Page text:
With nice bright metallic blue paint, the Beetle looks quite stunning. It drove well, and even though it was the oldest of the 3, it actually felt more modern to drive. Perhaps that’s because it’s based on the Golf platform. I got the feeling this Beetle could cruise the motorway all day long, effortlessly. The interior was nice and light, although that huge distance to the front windscreen made for a strange sensation when driving – I am sure I would get used to it though.

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Cons:

This Beetle has seen a hard life. Someone has hastily installed a temperature gauge and that has me worried that it has had overheating issues. It maybe that they didn’t trust having only a temperature light, but who knows.

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The large twin exhaust tips and racing rims have me wondering if it’s been a bit of a boy racer, and thrashed along. The interior of the Beetle is ok, but it also shows the most wear and tear of the three cars. This seemed more evident when driving it, as it can graunch into first gear at times, like the synchro may be on its way out. All I could feel was $$ when it graunched.

The boot spoiler on the VW also has all the clear coat peeling off – sure it can be redone, but that pushes my cost price up.

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The VW has an electric sunroof, but the blind is a bit sticky and needs some help.

Dare I say it? Driving the VW, I felt more than ever that it’s a ‘girl’s car’, which is fine with my daughter. But I’m not sure it’s the car for me.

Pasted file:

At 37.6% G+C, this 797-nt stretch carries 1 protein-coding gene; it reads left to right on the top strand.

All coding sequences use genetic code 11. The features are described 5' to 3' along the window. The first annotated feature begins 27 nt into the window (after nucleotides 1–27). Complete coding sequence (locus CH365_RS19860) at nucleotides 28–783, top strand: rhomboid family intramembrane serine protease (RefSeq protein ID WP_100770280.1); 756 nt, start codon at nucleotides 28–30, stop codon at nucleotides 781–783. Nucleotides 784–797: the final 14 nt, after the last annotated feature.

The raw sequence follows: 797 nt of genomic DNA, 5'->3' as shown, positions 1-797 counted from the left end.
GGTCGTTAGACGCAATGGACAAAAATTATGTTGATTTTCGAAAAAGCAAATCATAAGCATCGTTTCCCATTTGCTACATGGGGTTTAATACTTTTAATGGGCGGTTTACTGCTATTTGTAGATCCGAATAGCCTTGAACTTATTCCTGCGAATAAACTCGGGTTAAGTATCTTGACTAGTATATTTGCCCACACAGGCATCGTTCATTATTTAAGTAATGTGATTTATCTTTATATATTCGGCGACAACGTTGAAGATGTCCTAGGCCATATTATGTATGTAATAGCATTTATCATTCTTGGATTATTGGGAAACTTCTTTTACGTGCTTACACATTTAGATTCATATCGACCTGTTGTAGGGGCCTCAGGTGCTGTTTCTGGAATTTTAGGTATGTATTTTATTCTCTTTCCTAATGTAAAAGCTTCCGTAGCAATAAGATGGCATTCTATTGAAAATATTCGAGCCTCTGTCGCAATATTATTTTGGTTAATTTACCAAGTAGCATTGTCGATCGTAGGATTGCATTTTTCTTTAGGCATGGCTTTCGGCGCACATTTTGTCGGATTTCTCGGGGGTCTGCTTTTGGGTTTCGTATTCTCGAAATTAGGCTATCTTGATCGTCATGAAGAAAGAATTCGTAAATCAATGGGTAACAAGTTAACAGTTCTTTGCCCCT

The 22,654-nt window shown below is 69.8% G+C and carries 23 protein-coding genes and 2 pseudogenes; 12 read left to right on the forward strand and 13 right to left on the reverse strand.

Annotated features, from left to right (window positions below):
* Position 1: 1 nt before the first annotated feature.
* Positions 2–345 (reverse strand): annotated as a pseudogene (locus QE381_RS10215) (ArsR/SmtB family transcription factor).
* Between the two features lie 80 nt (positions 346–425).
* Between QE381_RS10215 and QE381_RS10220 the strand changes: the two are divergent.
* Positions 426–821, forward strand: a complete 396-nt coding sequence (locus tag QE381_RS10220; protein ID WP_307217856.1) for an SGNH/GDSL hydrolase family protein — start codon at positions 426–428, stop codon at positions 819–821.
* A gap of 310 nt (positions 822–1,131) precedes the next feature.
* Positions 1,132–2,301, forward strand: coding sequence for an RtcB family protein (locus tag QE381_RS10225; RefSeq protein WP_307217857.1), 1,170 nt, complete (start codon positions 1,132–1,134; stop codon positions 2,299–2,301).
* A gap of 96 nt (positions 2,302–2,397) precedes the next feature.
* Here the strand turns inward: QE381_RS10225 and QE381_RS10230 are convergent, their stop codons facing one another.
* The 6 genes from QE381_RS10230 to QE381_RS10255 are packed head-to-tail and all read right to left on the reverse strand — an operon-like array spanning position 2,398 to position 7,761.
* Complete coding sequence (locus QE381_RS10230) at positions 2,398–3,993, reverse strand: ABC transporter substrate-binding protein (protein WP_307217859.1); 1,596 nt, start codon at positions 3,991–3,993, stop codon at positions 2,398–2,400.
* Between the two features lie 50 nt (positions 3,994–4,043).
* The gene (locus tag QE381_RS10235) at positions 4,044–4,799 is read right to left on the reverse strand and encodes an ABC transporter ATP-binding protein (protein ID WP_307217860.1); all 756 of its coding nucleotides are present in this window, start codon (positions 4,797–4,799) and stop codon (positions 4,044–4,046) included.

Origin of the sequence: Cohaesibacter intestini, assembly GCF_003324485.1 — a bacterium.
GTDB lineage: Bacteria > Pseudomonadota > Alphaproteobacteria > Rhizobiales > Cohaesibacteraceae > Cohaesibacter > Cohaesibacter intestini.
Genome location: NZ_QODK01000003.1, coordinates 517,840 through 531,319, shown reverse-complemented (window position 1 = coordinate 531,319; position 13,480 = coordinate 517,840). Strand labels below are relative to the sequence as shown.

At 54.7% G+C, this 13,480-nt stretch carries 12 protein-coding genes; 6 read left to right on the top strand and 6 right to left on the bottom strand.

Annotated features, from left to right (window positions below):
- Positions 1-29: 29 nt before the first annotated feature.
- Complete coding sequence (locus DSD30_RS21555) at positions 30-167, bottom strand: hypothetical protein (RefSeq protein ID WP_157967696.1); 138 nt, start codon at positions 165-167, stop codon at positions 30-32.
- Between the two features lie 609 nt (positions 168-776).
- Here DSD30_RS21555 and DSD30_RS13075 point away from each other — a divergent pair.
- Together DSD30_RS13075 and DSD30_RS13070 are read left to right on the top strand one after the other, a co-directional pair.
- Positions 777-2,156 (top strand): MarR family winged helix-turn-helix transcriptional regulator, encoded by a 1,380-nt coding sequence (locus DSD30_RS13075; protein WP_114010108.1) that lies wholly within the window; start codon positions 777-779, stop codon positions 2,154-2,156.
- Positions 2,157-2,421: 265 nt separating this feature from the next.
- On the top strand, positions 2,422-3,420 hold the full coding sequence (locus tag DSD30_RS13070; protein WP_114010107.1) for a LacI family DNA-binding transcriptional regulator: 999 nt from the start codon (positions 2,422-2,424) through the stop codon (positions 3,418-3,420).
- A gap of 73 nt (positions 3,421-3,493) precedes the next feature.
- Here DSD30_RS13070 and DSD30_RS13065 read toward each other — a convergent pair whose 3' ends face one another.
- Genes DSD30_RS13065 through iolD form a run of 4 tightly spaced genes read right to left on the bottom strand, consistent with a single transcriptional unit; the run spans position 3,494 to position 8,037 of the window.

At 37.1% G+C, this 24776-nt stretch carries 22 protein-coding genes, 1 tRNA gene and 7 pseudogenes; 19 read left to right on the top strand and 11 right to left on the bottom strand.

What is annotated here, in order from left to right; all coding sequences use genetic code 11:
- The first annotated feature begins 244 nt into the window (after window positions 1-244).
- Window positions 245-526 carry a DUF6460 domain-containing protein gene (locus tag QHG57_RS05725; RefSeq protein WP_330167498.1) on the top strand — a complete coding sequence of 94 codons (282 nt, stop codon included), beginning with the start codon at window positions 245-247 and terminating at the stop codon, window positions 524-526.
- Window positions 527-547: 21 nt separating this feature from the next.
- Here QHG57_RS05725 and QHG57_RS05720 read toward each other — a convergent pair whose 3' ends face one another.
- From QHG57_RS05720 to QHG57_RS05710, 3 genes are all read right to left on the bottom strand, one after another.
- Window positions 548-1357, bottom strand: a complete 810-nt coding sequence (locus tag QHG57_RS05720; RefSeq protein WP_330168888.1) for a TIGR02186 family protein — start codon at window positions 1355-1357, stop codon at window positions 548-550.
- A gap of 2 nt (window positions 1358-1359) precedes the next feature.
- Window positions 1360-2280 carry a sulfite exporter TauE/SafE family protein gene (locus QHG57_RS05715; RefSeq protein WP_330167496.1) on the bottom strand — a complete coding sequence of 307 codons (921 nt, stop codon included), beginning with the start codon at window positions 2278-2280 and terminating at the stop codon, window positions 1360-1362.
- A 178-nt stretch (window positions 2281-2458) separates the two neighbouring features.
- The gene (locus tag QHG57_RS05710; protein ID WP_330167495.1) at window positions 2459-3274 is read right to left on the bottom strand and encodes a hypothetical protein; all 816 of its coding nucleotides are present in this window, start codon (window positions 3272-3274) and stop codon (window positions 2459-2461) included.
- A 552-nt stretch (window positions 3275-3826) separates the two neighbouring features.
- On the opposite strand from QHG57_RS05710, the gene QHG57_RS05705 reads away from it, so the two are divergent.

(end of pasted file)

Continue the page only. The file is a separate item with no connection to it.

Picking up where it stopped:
Decision time

The one thing I take away from today was a reality check: a reminder that cars look much better in a photo than in real life, up close. So glad I don’t buy a car sight unseen, after seeing these three cars in the flesh.

As I mentioned, after driving the Alfa first I thought it was pointless driving the other two – I was sold. But then the Saab…it really impressed me, even though I only drove it for 15 minutes.

On the other hand, another reality check: parts availability. Now that Saabs are no longer made, this has to factor in. Alfa parts are readily available.

I don’t really want to leave the Saab behind, but I’m going to move forwards with the Alfa Romeo. It’s sporty, short, tidy (except for the paint) and well equipped. The miles on it aren’t horrendous, and it drives brilliantly.

Next time on the $5K Euro Challenge – Part 3

A pre-purchase inspection is the only way to go forward. Will the Alfa stand up to scrutiny? Join me as we find out, with a detailed check-over of the 147.

If it fails or sells to someone else first, I always have my fall-back car – the Saab!

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How on earth to start this? I've been car/bike/truck crazy since I was a teen. Like John, I had the obligatory Countach poster on the wall. I guess I'm more officially into classic and muscle cars than anything else - I currently have a '65 Sunbeam Tiger that left the factory the same day as I left the hospital as a newborn with my mother. How could I not buy that car? In 2016 my wife and I drove across the USA in a brand-new Dodge Challenger, and then shipped it home. You can read more on www.usa2nz.co.nz. We did this again in 2019 in a 1990 Chev Corvette - you can read about that trip on DriveLife. I'm also an Observer for the Institute of Advanced Motorists - trying to do my bit to make our roads safer.